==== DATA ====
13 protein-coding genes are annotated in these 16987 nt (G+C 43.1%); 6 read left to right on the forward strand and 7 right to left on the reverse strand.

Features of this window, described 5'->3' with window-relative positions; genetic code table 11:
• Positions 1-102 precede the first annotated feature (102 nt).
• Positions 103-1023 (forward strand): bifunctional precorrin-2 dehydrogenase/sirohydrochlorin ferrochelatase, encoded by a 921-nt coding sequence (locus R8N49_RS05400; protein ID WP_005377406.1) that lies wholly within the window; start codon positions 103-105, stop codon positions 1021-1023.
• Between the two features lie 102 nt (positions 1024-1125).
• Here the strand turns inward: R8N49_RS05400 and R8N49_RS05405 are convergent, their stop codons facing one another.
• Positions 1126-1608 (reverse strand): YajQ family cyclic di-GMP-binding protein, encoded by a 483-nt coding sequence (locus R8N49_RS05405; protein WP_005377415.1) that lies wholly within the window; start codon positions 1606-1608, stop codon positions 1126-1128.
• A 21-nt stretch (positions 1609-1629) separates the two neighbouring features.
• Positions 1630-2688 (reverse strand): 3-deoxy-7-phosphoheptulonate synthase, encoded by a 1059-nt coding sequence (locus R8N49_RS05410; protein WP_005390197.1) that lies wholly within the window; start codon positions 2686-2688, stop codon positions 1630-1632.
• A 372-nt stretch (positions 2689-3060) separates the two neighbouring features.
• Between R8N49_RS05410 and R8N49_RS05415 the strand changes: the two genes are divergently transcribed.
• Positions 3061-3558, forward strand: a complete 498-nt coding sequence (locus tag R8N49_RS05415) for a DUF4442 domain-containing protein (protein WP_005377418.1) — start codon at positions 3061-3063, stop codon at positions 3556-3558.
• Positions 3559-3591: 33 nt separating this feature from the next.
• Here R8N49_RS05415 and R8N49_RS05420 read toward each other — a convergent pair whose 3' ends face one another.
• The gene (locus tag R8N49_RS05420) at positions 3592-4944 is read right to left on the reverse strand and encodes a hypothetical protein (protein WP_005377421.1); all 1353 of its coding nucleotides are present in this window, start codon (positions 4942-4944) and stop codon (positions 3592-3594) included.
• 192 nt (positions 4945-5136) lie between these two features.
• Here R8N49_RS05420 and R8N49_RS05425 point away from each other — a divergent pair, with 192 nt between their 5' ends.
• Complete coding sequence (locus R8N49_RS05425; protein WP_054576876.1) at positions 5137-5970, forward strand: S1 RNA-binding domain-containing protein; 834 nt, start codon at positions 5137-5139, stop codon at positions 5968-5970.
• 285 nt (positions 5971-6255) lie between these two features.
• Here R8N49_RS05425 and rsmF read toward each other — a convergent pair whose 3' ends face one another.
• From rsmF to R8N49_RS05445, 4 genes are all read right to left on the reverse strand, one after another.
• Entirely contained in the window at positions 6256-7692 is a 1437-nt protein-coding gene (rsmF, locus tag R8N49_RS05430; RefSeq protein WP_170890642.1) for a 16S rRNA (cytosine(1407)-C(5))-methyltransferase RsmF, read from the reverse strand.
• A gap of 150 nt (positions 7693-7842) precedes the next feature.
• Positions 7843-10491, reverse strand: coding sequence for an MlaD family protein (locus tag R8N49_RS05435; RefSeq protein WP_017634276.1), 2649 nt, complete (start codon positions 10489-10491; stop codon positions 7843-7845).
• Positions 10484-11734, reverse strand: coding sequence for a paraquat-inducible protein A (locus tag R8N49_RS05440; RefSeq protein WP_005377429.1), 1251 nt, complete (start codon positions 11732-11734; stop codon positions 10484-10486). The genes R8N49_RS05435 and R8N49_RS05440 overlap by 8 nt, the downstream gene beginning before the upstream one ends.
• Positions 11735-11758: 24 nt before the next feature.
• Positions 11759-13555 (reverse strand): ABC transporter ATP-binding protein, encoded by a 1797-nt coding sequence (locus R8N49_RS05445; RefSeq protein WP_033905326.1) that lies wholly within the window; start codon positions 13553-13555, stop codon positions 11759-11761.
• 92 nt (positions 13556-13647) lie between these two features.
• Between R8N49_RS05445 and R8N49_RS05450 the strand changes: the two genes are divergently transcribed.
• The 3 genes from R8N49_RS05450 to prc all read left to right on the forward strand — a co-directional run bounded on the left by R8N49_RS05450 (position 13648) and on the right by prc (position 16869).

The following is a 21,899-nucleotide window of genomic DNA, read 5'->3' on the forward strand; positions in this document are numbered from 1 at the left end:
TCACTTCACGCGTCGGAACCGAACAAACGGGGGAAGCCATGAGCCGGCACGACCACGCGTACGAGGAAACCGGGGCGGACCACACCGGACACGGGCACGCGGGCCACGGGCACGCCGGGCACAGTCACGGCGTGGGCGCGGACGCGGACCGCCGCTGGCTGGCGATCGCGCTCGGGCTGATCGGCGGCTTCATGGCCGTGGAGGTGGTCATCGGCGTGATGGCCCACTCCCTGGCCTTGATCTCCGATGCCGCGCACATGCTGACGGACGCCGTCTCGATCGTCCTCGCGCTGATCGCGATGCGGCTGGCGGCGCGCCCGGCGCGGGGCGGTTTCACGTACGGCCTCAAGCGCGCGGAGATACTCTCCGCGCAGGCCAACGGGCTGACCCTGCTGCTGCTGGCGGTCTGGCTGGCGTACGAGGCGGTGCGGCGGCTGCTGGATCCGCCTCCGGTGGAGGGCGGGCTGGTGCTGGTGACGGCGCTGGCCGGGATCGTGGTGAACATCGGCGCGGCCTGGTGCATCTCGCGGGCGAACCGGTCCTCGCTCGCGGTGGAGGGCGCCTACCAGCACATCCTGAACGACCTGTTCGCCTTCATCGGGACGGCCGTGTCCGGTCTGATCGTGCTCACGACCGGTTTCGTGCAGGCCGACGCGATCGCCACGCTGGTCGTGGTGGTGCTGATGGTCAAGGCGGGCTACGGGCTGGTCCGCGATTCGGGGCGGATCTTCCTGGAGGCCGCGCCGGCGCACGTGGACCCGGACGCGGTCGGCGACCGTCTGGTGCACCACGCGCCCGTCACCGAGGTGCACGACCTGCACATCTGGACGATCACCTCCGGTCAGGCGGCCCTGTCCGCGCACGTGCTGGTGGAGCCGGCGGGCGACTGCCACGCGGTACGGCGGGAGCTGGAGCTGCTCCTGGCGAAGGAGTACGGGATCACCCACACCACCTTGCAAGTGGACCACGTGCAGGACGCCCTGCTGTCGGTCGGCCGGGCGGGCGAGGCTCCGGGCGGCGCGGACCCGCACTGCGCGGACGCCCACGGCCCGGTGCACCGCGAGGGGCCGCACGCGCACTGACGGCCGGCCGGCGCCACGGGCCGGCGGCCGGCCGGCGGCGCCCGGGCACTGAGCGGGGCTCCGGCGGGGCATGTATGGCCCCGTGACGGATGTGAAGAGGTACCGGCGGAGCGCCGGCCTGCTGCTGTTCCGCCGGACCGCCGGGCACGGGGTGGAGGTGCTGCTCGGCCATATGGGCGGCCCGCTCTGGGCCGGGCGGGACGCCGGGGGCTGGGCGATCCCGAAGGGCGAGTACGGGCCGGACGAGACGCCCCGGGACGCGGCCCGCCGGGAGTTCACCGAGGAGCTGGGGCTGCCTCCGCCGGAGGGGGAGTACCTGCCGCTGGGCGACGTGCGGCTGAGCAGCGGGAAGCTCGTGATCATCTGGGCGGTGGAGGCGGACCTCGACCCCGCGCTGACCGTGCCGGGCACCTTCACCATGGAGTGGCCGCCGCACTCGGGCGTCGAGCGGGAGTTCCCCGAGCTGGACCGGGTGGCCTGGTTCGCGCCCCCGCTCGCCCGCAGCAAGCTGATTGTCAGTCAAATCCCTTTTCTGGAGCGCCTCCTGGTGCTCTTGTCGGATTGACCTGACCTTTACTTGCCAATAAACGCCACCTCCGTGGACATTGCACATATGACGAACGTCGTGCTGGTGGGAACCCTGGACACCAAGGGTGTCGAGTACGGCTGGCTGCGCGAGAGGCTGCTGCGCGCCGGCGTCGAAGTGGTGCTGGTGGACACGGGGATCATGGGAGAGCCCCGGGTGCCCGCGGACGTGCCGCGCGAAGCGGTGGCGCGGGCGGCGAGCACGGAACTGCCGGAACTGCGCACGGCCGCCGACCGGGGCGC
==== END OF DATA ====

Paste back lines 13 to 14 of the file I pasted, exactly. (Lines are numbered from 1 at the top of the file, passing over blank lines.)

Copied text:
• Positions 3559-3591: 33 nt separating this feature from the next.
• Here R8N49_RS05415 and R8N49_RS05420 read toward each other — a convergent pair whose 3' ends face one another.